Parents shouldn't feel like they are required to put their kids through rigorous summer schooling to make up for quarantine school's curriculum. There are plenty of ways to keep the learning going outside of traditional academics.

By Kristi Pahr
May 18, 2020
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As the school year and our first semester of virtual learning begins to wind down, many parents are wondering how their children's education will stack up when school resumes in the fall. Distance learning has put the onus of educating children on parents and most of us are worried that we aren't doing a great job and our kids will backslide and lose most of what they'd gained earlier in the school year. Some school districts have made the decision to extend their school years into the summer months but, for those whose school year ends this month, parents might feel pressured to continue pushing virtual learning throughout the summer to help prevent backslide and to make up for time lost to stay-home orders and school closures, but experts say that's unnecessary. Here's why.

Kids Need a Break

Things have definitely been tough for parents, but many kids have been majorly struggling with all the changes caused by the coronavirus. Pivoting from traditional classroom environments to online learning has been challenging, and being kept apart from their friends and vital social interactions has compounded the stress. Allowing kids to enjoy unstructured time over the summer provides an opportunity for children to work through all the stress that built up throughout the spring and start school in the fall clear-headed.

"While parents want their children to excel, overworking their kids can be counterproductive," says Steve Canipe, Ed.D., associate dean in Walden University’s Richard W. Riley College of Education and Leadership.

It's important for parents to remember that learning doesn't always come from books–learning should take place whenever and wherever possible, according to Dr. Canipe. "Learning should not be limited to books or the internet. Watching bubbles form when doing the dishes can be a science lesson," he explains. "The idea is to get the child to think beyond a textbook way. This allows the child to experience the lesson before learning it."

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Importance of Unstructured Time

A lot of emphasis has been placed on routines and schedules as we manage virtual learning. Providing a framework for the day helps children cope with stress and anxiety and allows them to know what to expect as the day progresses. But built into those schedules and routines should be ample time for unstructured play–a chunk of time dedicated to allowing children to do what they want.

"For children and adults, constant structure is taxing for the brain and for creating interest," says Dr. Canipe. "Unstructured time allows interest pathways to form. As adults, it is important for us to provide structured support. We must utilize our children’s interests to help them learn. For example, if your child is expressive and enjoys using their imagination, you can encourage them to write a play and perform these roles on a private YouTube channel for family members to enjoy."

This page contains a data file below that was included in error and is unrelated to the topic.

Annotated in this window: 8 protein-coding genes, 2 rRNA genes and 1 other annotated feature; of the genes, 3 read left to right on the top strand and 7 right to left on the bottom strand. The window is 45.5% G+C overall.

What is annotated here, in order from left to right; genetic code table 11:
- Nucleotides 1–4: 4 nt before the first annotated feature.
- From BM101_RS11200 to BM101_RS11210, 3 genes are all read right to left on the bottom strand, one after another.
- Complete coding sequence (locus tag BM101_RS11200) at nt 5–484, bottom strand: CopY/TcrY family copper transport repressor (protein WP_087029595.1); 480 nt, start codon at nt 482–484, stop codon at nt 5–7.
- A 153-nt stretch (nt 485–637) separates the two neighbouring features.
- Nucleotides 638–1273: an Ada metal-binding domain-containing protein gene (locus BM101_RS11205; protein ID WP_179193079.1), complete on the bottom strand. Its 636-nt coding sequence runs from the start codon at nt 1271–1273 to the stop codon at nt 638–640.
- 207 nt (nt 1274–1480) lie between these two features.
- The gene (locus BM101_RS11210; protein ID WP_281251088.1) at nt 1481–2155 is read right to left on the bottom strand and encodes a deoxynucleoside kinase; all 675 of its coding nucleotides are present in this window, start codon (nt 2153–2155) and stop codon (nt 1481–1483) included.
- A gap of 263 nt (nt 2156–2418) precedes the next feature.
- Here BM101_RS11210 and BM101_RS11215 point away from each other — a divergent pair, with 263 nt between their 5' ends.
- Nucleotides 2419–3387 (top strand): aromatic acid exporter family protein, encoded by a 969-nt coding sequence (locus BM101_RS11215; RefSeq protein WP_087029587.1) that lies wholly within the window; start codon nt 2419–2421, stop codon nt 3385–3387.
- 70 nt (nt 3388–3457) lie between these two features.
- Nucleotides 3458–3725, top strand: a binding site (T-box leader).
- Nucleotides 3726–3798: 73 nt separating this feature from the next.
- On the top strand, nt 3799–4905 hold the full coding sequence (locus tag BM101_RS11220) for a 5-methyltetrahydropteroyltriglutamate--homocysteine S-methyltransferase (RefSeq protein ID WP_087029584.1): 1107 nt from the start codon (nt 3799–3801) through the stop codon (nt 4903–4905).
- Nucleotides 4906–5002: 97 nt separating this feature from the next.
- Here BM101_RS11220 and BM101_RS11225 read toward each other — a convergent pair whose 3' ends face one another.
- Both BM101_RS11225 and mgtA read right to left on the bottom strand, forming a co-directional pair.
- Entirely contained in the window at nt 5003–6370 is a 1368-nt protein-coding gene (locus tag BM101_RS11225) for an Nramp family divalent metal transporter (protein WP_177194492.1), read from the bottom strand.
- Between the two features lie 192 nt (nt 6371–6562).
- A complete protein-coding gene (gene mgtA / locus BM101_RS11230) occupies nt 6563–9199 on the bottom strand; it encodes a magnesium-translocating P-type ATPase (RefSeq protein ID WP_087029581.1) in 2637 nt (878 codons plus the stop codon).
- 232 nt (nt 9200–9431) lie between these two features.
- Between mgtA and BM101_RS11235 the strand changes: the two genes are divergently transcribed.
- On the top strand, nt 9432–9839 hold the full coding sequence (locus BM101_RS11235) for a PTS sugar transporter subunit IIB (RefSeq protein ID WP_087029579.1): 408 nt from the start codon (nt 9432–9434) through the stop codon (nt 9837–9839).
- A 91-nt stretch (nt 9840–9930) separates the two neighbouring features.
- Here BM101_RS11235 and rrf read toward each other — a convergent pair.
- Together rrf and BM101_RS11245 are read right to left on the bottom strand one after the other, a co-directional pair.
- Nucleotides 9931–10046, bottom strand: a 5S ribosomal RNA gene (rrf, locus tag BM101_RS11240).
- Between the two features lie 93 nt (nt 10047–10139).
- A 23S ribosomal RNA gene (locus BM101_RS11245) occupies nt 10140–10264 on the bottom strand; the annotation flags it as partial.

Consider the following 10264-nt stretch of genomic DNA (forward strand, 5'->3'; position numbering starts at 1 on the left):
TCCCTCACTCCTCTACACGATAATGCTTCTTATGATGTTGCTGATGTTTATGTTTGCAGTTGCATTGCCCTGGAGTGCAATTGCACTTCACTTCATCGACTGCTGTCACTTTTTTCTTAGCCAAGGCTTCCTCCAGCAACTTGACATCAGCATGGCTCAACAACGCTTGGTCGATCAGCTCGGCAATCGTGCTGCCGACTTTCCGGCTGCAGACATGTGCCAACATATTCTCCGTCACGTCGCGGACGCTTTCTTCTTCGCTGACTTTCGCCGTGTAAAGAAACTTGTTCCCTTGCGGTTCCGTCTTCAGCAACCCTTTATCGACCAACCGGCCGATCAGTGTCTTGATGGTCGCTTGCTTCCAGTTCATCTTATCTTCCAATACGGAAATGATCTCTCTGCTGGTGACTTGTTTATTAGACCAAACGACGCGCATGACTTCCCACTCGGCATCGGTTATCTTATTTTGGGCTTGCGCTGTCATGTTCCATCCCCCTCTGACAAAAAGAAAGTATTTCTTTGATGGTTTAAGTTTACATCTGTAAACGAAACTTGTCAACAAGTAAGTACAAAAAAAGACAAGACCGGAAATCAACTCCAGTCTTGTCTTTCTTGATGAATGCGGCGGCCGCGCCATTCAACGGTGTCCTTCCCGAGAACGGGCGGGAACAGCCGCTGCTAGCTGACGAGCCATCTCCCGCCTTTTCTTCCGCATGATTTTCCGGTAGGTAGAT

By giving our kids unstructured time, we are essentially giving them the gift of discovery. With ample free time, like that afforded over summer break, kids have the freedom to explore interests and dive-in to those interests without the hindrance of an hour by hour schedule or structured lesson plans and assignments to distract them.

Tips for Unstructured Time

Grade School Kids

For young and elementary-aged children, providing quality unstructured time can be as simple as setting out an array of toys or art supplies to capture their attention. Changing out toys and supplies regularly can help keep their interest alive and reduce the possibility of children becoming bored with materials once the novelty has worn off.

Open-ended toys, like blocks, construction toys, and dolls or action figures, toys that don't have an end-point, allow children to use their imaginations and be creative with their play. While toys with a definite endpoint, like board or card games, can be fun, they are self-limiting, while open-ended toys can help encourage children to use items in unconventional ways.

Teens and Tweens

Like younger kids, tweens and teens also benefit from ample unstructured time. Unlike younger kids, tweens and teens are more capable of independence and need less management during their unstructured time. Sure, they'll want to spend a good deal of it using screens, but during times of social distancing, screens are their only link to the social lives they left behind when schools closed and are vital to maintaining social connectedness.

Tweens and teens will likely want to spend more time alone than their younger siblings, and that's fine. Encouraging them to spend their time engaged in pursuits that capture their interest–art, practicing an instrument, even creating mods for their favorite video games–is a great way to keep them learning over the summer while skipping the rote learning of the school year.

Now, if you're excited about lesson plans and your kid doesn't want to stop studying throughout the summer, by all means, keep on learning. But if they're burned out (and we know you're burned out), play is important. Free time is important. School is also important, but kids need breaks, especially during stressful times. Let them hang out, let them play, even let them be bored so they can learn how to entertain themselves. Schools will start back soon enough and the catch-up work will begin. Until then, kids deserve a summer break.

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